Fifty-eight-year-old Mickie Jacobs never considered that she could be at risk of osteoporosis, so she never thought to get tested. Like many sufferers of the disease, she suffered several injuries before being diagnosed.

“I had two fractures within six months and broke my wrist at the gym a few weeks later before I was diagnosed with osteoporosis. One of the turning points was shattering my shoulder after falling off my bicycle and breaking my knee while taking up running as a new form of exercise. I remember experiencing horrific pain throughout the fractures,” said Jacobs. 

Osteoporosis is a disease in which the density and quality of bones are reduced. This leads to the skeleton weakening and increased risk of fractures, particularly in the spine, wrists, hip, pelvis, and upper arms. 

An estimated one in three women and one in five men in South Africa will develop osteoporosis in their lifetime. This translates into between four and six million South Africans who have the disease. Almost 30% of hip fracture patients die within a year, and over 50% off the rest won’t function independently again.

Jacobs said she is fortunate that the disease has had a minimal impact on her lifestyle.

“There’s a very important difference in living with osteoporosis and osteoporosis living with me because this disease doesn’t rule my life and it has not affected my lifestyle, it has only attacked my bones. To me, it is important to keep going and to be aware of balance as you get older. Although there are moments where I have to take it slower than usual, I can still keep doing everything that I enjoy,” said Jacobs.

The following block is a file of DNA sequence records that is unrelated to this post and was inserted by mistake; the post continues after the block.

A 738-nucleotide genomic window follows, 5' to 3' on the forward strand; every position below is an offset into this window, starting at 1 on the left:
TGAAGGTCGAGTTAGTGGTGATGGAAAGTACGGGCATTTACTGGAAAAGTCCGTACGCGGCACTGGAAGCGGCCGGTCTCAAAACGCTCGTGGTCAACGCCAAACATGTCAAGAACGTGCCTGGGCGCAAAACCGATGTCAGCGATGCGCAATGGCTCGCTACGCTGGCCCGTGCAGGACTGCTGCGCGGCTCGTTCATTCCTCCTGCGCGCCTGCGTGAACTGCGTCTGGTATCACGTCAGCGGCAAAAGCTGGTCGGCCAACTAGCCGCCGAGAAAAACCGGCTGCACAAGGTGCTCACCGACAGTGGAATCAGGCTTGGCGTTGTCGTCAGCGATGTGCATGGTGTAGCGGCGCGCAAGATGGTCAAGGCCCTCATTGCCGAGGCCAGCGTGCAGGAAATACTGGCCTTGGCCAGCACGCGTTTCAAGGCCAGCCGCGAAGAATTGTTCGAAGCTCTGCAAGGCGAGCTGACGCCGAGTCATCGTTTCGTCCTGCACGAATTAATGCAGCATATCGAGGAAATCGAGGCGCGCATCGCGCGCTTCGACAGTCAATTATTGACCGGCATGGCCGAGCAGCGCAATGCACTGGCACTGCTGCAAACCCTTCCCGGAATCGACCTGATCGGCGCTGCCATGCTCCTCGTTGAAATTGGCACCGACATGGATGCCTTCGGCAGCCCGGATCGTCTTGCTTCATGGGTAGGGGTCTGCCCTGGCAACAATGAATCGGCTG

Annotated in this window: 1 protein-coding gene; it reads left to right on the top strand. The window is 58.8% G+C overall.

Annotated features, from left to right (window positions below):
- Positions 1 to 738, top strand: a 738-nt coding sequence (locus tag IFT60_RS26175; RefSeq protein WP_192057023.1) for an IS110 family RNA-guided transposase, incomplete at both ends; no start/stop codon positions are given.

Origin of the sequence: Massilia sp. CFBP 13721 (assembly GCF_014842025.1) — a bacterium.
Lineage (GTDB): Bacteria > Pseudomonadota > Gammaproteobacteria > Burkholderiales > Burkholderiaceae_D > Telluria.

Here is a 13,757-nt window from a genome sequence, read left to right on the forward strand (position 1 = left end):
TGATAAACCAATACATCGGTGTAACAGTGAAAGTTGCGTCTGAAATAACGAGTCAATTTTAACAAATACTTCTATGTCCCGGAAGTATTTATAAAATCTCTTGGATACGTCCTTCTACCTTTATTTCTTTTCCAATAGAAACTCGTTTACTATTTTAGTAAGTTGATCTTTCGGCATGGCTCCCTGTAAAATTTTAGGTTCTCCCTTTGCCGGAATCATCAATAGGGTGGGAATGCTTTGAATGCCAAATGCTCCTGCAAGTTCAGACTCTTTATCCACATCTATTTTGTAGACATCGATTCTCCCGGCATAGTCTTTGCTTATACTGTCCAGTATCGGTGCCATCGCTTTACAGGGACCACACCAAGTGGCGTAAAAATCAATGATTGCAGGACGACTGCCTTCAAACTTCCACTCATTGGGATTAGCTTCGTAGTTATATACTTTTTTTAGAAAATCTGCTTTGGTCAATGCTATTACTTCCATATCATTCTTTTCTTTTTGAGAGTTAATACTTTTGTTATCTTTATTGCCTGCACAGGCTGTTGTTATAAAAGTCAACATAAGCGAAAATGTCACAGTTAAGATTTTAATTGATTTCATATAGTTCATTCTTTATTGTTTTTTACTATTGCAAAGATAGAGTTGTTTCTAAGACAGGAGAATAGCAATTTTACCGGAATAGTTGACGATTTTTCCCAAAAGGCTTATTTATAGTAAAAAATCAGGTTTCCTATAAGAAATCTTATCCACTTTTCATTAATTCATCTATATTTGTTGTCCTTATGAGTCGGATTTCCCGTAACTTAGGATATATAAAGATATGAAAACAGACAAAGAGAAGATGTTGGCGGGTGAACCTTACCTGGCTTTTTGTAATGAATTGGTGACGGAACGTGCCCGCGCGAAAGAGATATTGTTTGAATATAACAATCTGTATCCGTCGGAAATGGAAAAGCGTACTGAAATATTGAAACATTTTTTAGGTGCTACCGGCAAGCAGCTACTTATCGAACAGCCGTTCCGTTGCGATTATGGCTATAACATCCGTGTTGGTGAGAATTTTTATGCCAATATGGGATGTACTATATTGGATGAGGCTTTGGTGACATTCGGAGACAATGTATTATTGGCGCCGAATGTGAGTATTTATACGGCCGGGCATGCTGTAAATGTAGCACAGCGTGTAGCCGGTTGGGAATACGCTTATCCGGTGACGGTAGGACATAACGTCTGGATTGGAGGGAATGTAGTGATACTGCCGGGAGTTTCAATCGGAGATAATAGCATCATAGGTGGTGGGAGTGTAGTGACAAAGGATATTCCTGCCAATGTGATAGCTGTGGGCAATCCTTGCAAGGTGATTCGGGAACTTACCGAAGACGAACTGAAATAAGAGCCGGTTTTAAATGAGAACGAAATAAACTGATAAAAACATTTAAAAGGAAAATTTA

World Osteoporosis Day is observed on October 21. This year’s theme is “Take action for your bones”, referring to the responsibility a person has to monitor their bone health, and take care of their bones no matter their age.

CEO of the National Foundation of Osteoporosis in SA (NFOSA), Tereza Hough, said that people should not make the mistake of seeing osteoporosis as an old person’s problem but rather a condition that affects the bones.

“Getting old is just one of the risk factors that increase your chances of getting the disease. However, osteoporosis is partly a lifestyle disease because there are so many things that can lead to one’s diagnosis, whether they are young or old,” she said.

Lifestyle choices increase the risk 

Hough said some lifestyle choices can increase the risk of getting the disease.

“Smoking suppresses the protective hormones in the bones. For men, it affects their testosterone and for women, it affects their oestrogen, leaving their bones exposed to damage. Alcohol also has a direct damage bone toxic effect and causes you to start losing calcium, it is, therefore, advisable, that people drink less. The risk factors you can’t change include genetics, if members of your family have the disease, then this also increases your chances.”

Hough said that regular bone density tests and scans should be a normal part of an individual’s doctors or hospital visit.